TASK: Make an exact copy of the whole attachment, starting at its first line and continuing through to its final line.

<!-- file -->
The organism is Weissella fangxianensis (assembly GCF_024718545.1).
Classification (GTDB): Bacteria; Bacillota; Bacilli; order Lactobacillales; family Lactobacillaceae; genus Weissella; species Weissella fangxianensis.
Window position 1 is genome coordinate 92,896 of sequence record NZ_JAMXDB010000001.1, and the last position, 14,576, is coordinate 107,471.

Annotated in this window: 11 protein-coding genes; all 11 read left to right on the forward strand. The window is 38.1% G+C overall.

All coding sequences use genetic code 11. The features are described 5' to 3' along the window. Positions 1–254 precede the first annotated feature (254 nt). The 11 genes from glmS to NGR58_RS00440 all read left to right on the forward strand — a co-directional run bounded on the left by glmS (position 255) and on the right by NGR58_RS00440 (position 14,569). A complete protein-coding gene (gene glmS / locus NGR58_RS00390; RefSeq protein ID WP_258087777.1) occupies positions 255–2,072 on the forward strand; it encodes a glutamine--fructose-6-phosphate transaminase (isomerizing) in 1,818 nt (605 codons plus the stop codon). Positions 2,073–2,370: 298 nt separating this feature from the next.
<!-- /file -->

The organism is Weissella fangxianensis (assembly GCF_024718545.1).
Classification (GTDB): Bacteria; Bacillota; Bacilli; order Lactobacillales; family Lactobacillaceae; genus Weissella; species Weissella fangxianensis.
Window position 1 is genome coordinate 92,896 of sequence record NZ_JAMXDB010000001.1, and the last position, 14,576, is coordinate 107,471.

Annotated in this window: 11 protein-coding genes; all 11 read left to right on the forward strand. The window is 38.1% G+C overall.

All coding sequences use genetic code 11. The features are described 5' to 3' along the window. Positions 1–254 precede the first annotated feature (254 nt). The 11 genes from glmS to NGR58_RS00440 all read left to right on the forward strand — a co-directional run bounded on the left by glmS (position 255) and on the right by NGR58_RS00440 (position 14,569). A complete protein-coding gene (gene glmS / locus NGR58_RS00390; RefSeq protein ID WP_258087777.1) occupies positions 255–2,072 on the forward strand; it encodes a glutamine--fructose-6-phosphate transaminase (isomerizing) in 1,818 nt (605 codons plus the stop codon). Positions 2,073–2,370: 298 nt separating this feature from the next.